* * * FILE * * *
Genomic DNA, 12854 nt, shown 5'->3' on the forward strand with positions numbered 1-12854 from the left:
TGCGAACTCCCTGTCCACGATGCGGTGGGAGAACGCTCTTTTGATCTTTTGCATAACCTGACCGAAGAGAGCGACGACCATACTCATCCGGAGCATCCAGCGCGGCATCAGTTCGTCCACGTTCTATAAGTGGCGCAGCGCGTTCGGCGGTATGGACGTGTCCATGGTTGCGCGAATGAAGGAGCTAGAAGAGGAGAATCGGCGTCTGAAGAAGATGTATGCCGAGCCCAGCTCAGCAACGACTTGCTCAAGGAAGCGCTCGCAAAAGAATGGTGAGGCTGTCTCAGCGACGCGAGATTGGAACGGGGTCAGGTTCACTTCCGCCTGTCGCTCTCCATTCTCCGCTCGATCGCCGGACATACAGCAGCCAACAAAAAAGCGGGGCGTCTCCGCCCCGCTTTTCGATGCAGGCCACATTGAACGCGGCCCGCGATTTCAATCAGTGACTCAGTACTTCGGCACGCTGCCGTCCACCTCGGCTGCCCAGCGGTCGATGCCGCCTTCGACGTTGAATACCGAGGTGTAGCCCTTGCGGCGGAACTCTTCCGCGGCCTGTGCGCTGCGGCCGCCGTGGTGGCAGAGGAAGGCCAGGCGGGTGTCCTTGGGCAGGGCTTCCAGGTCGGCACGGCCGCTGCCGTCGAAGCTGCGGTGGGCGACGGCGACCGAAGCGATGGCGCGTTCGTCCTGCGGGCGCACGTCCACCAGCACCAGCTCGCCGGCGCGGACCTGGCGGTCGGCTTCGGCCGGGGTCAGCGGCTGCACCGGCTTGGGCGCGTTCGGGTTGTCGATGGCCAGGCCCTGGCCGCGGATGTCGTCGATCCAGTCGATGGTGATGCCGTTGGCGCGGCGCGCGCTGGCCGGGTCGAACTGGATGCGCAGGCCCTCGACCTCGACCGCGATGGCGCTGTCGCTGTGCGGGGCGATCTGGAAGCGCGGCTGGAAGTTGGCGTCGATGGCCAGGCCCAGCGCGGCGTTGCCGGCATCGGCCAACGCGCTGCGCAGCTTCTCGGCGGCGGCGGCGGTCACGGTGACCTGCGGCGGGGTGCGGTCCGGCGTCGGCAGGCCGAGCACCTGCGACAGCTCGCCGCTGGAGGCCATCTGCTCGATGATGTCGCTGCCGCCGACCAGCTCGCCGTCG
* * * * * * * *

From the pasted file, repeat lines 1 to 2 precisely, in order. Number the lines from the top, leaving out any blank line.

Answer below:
Genomic DNA, 12854 nt, shown 5'->3' on the forward strand with positions numbered 1-12854 from the left:
TGCGAACTCCCTGTCCACGATGCGGTGGGAGAACGCTCTTTTGATCTTTTGCATAACCTGACCGAAGAGAGCGACGACCATACTCATCCGGAGCATCCAGCGCGGCATCAGTTCGTCCACGTTCTATAAGTGGCGCAGCGCGTTCGGCGGTATGGACGTGTCCATGGTTGCGCGAATGAAGGAGCTAGAAGAGGAGAATCGGCGTCTGAAGAAGATGTATGCCGAGCCCAGCTCAGCAACGACTTGCTCAAGGAAGCGCTCGCAAAAGAATGGTGAGGCTGTCTCAGCGACGCGAGATTGGAACGGGGTCAGGTTCACTTCCGCCTGTCGCTCTCCATTCTCCGCTCGATCGCCGGACATACAGCAGCCAACAAAAAAGCGGGGCGTCTCCGCCCCGCTTTTCGATGCAGGCCACATTGAACGCGGCCCGCGATTTCAATCAGTGACTCAGTACTTCGGCACGCTGCCGTCCACCTCGGCTGCCCAGCGGTCGATGCCGCCTTCGACGTTGAATACCGAGGTGTAGCCCTTGCGGCGGAACTCTTCCGCGGCCTGTGCGCTGCGGCCGCCGTGGTGGCAGAGGAAGGCCAGGCGGGTGTCCTTGGGCAGGGCTTCCAGGTCGGCACGGCCGCTGCCGTCGAAGCTGCGGTGGGCGACGGCGACCGAAGCGATGGCGCGTTCGTCCTGCGGGCGCACGTCCACCAGCACCAGCTCGCCGGCGCGGACCTGGCGGTCGGCTTCGGCCGGGGTCAGCGGCTGCACCGGCTTGGGCGCGTTCGGGTTGTCGATGGCCAGGCCCTGGCCGCGGATGTCGTCGATCCAGTCGATGGTGATGCCGTTGGCGCGGCGCGCGCTGGCCGGGTCGAACTGGATGCGCAGGCCCTCGACCTCGACCGCGATGGCGCTGTCGCTGTGCGGGGCGATCTGGAAGCGCGGCTGGAAGTTGGCGTCGATGGCCAGGCCCAGCGCGGCGTTGCCGGCATCGGCCAACGCGCTGCGCAGCTTCTCGGCGGCGGCGGCGGTCACGGTGACCTGCGGCGGGGTGCGGTCCGGCGTCGGCAGGCCGAGCACCTGCGACAGCTCGCCGCTGGAGGCCATCTGCTCGATGATGTCGCTGCCGCCGACCAGCTCGCCGTCG